10. Say thanks. Before leaving, be sure to thank both your boss and those who planned the party. And remember to thank your spouse for coming with you and being such a good sport throughout the evening. 

Remember that the festive atmosphere of the holiday party creates a great environment to connect with coworkers you’d like to get to know better. The ability to engage in conversation with a wide variety of people is a skill that will serve you well not only at the office holiday party, but throughout your career. 

Diane Gottsman, a nationally recognized etiquette expert, is the owner of The Protocol School of Texas, a company specializing in etiquette training for corporations, universities and individuals, striving to polish their interpersonal skills. You can reach Diane at 877-490-1077 or www.protocolschooloftexas.com. You can also follow her on Twitter @:www.twitter.com/DianeGottsman.

Read More

7 Lessons Learned (Because I Failed)

Posted by on Jun 8, 2014 | 0 comments

Recently I’ve been on a speaking binge. I’m not sure why the flurry of activity, but within the past few months I’ve received invitations to speak at several national, state and local conferences and to a variety of nonprofit organizations.  I’ve enjoyed each opportunity to share my thoughts and meet new friends. I’ve been especially grateful for the excellent references and reviews I’ve consistently received from the groups I’ve been speaking to. It’s been a confidence-inspiring whirlwind of activity.

Until yesterday.

Yesterday I failed.  It was a comedy of errors from beginning to end, but it wasn’t really funny.

My presentation fell flat. It was disjointed and probably confusing to the audience. It’s a wonder they didn’t ask me what I was talking about.  Following the presentation, I couldn’t remember anything I said.

This experience has taught me seven important lessons to remember if you find yourself speaking to a group:

  1. Arrive 30 minutes early.
  2. Preparation cannot be underestimated.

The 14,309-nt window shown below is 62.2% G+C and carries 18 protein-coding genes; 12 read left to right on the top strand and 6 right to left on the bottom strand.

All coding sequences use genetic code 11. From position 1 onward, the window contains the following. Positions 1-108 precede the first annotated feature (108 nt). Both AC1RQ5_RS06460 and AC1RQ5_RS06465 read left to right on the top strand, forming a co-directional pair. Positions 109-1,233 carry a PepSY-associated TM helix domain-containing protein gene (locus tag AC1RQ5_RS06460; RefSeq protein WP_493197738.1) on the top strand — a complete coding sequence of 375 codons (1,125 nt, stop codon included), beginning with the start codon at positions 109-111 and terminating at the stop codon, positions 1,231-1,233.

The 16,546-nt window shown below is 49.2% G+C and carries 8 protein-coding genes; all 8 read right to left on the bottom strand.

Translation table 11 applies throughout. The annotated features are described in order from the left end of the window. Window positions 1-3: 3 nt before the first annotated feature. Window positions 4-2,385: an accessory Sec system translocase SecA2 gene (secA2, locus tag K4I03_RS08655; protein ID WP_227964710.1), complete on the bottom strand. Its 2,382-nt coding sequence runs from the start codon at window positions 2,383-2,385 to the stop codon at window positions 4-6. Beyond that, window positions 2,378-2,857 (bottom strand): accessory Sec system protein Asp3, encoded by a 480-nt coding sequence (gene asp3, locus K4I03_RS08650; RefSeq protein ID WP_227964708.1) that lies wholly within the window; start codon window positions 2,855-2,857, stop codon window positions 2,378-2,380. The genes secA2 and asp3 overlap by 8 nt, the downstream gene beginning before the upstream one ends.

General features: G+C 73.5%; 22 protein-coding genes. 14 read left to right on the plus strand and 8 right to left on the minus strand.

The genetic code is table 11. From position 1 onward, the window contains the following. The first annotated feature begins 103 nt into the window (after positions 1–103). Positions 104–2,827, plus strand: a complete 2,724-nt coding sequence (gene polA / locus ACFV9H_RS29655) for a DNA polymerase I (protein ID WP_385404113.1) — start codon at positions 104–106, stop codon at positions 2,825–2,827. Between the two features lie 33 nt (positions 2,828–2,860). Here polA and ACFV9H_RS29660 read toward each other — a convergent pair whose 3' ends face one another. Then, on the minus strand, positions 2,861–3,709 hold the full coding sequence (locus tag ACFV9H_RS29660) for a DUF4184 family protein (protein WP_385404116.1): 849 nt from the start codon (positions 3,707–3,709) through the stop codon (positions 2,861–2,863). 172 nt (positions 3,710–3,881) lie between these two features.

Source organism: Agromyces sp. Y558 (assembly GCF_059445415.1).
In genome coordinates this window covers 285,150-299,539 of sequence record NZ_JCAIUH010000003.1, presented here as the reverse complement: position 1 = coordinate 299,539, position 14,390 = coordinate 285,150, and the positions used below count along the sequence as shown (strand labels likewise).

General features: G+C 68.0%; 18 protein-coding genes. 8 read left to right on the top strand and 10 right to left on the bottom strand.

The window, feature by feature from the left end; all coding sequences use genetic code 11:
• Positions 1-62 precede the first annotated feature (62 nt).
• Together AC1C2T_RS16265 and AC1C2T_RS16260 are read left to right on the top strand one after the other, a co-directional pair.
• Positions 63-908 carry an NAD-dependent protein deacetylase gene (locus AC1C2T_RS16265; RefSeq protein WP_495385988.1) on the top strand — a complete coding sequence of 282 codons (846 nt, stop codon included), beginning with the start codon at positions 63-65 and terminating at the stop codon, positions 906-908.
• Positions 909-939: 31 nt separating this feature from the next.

3. Know your venue.
  4. Never assume.
  5. Anticipate what might go wrong.
  6. Punting is OK.
  7. Say “No” When Your Gut Tells You To
  8. Sleep the night before, no matter what.
I learned these seven important lessons the hard way. I failed on every one of them. Considering my speaking experience, there was and is no excuse for the comedy of errors, and more importantly, that I didn’t rebound well once they happened.
I learned these seven important lessons because I made these seven critical mistakes (and I knew better!):
  1. I arrived early, but not as early as I should have. A few extra minutes would have given me time to gather my thoughts, reorganize my notes and give a logical presentation.
  2. My preparation time was cut short. I managed a lot of non-essential tasks during the week prior to yesterday’s event: I should have spent that “free time” fine tuning my presentation and visiting the venue.
  3. I had not visited the venue prior to speaking: knowing the room set up helps prepare you to stand in front of your audience.
  4. I assumed there would be a podium – there was not. This was a first, but it’s now a question I will always ask: “Is there a podium?”
  5. And although I had asked for a projector and screen, I had not anticipated a lack of connection chords, the inability to connect to my MacBookPro, and I most certainly did not anticipate the sudden SNAP of the screen as it tore from the frame and flopped to the floor just before my presentation. I mean, who would EVER anticipate that? (The organizers actually tried to flop the screen over the top of the screen’s frame and for a few minutes my PowerPoint was beamed onto the flopping, buckled screen until my OCD took over and I asked them to turn it off).
  6. My presentation was tightly linked to the PowerPoint slides, and I attempted to give the same presentation without the slides…not smart. What I should have done was reorganized in my mind and hit the high points unscripted and without the crutch of slides. I probably could have done that if I had been better prepared.
  7. This was a very short notice request by someone I know and respect. I said “yes” when my gut was telling me to say “no”. I knew my time was tight and preparation would be tough.
  8. I only had 3 hours sleep the night before the presentation. I was exhausted, which undoubtedly added to my inability to rebound as I normally can.
Failure isn’t fun under any circumstances, but if we can learn from our mistakes, failure can become a springboard to greater success in the future. Remember the saying: When you fail to plan, you plan to fail. I resembled that remark yesterday.
Read More

Do Be Do Be Do

Posted by on Oct 25, 2013 | 0 comments

I am underwhelmed by a lot of things, including my own organizational abilities at times. But today I am overwhelmed with the to-do list that greeted me so cheerfully this morning with multiple beeps and toots from my MacBook and iPhone. I wanted to holler – “I surrender, you win!! May the sound cloud in the great internet void beep forever, but please PLEASE leave me alone!”

To do lists save me. They are also my worst enemy. I love them and hate them. I follow them and ignore them. I create them and then redo them.

My name is Jean and I am a listmaker. “To do or not to do” that is my question. Daily. Hourly.